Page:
Amazon Verified Purchase(What’s this?)
    This review is from: The Oil Painting Course You’ve Always Wanted: Guided Lessons for Beginners and Experienced Artists (Paperback)

    I got this book from the library. I always knew I could draw, and I always wanted to oil paint. I have a lot of books on oil painting, but I still struggle. Oil paints are tricky, sort of like playing the violin: you have to learn to control them before you start creating with them.

    Now, it IS for beginners, but it also says for “experienced” because she shows you tricks that maybe you didn’t cover in other classes.

    She incorporates drawing lessons with the painting lessons. If you can’t draw and shade a sphere, how are you going to understand a bush? She doesn’t just have list of brushes, but she has exercises on how to blend paint with them. Each exercise in the book builds on the next.

    It is true that you are not going to paint a masterpiece with this book, but I do think you will say, “Oh, that’s the problem”, and then you can move forward with your own talent.

    She has one whole page on Taming Thalo Green, which no one else has in their books. She has a shading lesson in primary colors, and in secondary colors. She tells you how to dull a color without changing the value (mix it’s exact complimentary in the same value, then add it). She explains glazing and scumbling. All the exercises are simple, so that if you are talented or not, you can do them. For example, she doesn’t have you glaze a portrait like Rembrandt, but an apple.

    As she gets to harder things, she introduces more drawing. For example, when she gets to landscape, she talks about drawing perspective, as well as atmospheric perspective. In landscapes, she explains the tricks for trees and rocks (do the darks first). When she gets to portraits, then she talks about drawing the face. I don’t think her portraits are all that hot, but she shows the steps then you can do them too, and infuse your talent.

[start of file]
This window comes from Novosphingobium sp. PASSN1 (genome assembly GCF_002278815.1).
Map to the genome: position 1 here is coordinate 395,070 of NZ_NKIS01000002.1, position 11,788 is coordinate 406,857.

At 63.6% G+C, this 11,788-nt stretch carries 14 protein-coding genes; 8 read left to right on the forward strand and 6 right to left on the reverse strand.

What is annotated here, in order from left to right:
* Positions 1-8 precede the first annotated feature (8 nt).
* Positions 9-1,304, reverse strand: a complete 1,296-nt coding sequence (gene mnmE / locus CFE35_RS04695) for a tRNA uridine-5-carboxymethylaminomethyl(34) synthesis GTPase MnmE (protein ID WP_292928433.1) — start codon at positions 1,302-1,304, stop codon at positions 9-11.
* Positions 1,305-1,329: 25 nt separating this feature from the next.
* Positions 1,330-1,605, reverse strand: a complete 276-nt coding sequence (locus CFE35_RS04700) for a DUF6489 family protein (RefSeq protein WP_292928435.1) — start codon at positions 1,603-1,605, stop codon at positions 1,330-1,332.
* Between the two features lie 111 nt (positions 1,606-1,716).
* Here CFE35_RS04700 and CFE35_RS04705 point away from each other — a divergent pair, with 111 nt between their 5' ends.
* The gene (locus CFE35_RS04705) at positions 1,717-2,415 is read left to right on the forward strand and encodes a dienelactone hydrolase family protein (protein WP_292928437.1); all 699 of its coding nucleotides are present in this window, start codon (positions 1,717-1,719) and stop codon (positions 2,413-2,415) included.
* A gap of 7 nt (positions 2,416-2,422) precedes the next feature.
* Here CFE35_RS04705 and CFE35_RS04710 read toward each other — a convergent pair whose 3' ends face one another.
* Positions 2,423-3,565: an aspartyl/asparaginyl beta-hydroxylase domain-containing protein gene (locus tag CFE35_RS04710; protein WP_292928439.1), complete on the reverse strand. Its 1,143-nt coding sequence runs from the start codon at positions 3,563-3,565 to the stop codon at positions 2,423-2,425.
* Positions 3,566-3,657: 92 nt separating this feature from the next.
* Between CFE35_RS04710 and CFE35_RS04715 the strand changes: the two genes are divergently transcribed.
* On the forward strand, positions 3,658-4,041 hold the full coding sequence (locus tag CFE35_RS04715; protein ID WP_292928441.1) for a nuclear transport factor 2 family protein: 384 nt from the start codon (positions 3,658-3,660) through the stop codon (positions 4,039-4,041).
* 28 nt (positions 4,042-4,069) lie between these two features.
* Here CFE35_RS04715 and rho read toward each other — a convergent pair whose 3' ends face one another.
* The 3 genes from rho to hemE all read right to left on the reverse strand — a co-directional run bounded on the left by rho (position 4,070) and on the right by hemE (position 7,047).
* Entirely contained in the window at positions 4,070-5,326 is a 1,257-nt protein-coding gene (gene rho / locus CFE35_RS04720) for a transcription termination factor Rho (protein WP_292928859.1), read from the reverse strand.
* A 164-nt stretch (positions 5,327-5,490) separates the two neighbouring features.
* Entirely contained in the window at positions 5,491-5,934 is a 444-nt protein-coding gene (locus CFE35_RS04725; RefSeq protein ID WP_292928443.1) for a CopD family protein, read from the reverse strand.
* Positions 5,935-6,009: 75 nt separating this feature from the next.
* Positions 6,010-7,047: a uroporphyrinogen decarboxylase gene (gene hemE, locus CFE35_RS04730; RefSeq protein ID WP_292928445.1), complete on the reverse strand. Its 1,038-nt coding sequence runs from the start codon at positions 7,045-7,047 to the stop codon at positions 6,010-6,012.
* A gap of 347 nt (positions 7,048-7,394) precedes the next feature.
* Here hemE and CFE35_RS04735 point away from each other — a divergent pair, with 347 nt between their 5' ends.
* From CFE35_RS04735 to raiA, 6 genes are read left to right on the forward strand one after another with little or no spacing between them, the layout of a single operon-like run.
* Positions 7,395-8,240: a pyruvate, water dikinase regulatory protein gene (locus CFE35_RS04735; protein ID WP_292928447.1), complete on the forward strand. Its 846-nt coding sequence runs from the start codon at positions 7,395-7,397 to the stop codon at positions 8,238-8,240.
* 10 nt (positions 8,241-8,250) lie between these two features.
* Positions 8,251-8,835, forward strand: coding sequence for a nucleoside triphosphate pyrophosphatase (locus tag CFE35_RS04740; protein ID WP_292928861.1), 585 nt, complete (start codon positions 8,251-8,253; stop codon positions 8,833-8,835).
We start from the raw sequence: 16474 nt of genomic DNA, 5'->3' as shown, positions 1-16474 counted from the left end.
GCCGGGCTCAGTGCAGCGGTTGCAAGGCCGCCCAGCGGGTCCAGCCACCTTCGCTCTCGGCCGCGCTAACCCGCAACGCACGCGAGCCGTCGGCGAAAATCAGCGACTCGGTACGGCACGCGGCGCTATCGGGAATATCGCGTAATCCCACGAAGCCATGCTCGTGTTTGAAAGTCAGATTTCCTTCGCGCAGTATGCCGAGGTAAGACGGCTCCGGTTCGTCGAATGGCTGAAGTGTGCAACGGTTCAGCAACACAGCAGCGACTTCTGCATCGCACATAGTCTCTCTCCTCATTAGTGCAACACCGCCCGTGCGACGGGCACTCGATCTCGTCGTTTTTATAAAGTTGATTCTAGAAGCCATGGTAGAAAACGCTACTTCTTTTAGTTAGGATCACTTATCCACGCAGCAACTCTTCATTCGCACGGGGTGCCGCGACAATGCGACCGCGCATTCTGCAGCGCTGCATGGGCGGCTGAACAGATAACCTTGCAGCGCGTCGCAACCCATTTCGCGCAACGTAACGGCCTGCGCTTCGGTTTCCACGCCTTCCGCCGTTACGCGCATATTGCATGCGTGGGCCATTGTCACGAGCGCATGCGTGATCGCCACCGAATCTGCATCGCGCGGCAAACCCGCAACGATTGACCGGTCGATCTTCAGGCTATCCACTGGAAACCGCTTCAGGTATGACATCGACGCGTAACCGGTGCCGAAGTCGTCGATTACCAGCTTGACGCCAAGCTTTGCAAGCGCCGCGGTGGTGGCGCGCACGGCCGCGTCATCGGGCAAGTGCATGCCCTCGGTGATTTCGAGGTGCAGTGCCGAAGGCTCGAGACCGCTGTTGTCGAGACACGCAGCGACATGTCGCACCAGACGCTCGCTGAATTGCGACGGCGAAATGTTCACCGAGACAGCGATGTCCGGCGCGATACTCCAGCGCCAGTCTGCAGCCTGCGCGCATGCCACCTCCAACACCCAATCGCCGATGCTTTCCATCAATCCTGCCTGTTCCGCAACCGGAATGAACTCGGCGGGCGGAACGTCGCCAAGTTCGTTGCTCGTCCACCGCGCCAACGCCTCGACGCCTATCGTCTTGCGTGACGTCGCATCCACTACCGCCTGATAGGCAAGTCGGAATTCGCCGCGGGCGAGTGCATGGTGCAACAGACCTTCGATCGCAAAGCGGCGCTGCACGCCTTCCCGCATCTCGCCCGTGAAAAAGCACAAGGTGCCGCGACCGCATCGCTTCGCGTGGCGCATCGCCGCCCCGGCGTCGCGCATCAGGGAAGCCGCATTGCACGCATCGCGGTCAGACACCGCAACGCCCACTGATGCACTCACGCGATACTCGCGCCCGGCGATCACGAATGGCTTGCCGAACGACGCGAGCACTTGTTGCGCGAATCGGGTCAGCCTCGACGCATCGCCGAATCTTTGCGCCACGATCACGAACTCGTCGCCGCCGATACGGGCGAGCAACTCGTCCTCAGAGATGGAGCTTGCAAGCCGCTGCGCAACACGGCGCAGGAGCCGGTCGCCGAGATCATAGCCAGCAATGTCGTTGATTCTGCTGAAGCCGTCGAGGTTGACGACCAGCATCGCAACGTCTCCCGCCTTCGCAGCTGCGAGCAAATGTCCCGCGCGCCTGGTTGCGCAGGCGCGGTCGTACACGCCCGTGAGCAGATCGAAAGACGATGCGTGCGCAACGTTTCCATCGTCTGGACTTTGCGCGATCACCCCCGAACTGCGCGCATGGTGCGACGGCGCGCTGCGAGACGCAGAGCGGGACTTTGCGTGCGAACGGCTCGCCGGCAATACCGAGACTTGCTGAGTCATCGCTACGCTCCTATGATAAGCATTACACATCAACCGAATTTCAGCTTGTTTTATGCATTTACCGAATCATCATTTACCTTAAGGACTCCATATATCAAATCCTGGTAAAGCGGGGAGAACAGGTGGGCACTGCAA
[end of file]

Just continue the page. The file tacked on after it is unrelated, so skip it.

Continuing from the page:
You will not create a masterpiece with this book, but you will have tools to create your own masterpiece because you won’t be stumped with atmospheric perspective, how to do trees, how to make a shadow, etc. Just like you can’t play the violin if you don’t know where the notes are and how to get a good sound out of the bow, you can’t oil paint if you don’t know things like how Alizarin Crimson is going to behave differently from Cadmium Red Light. She will help you with this.

    She has taught beginning oil painting for 30 years, so she anticipates your problems and questions. Oil will not longer be something to fight with, but something that will do your bidding.

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  3. 42 of 42 people found the following review helpful
    5.0 out of 5 stars
    Amazingly good!, March 22, 2007
    By 
    Cynthia Adams “Artist-in-training” (Round Lake Heights, IL) –
    (REAL NAME)
      

    This review is from: The Oil Painting Course You’ve Always Wanted: Guided Lessons for Beginners and Experienced Artists (Paperback)

    I would encourage anyone interested in purchasing art books to go to your local library and check some out before you purchase. That is what I did and that is why I bought this wonderful book. Her presentations are very clear and easy to understand. She has carefully constructed lessons, just as if you were taking a class. I like the structure. I like the fact that there is a whole lesson spent learning to use the brush to achieve different techniques. Each lesson takes me about 2-3 hours to complete, but when I am done I feel I have actually made some progress. The lessons build on previous lessons so you actually can see progress from week-to-week. Finally I am sticking to a schedule and actually painting instead of just thinking about it. The practice is what brings the improvement. Her book just makes it easier.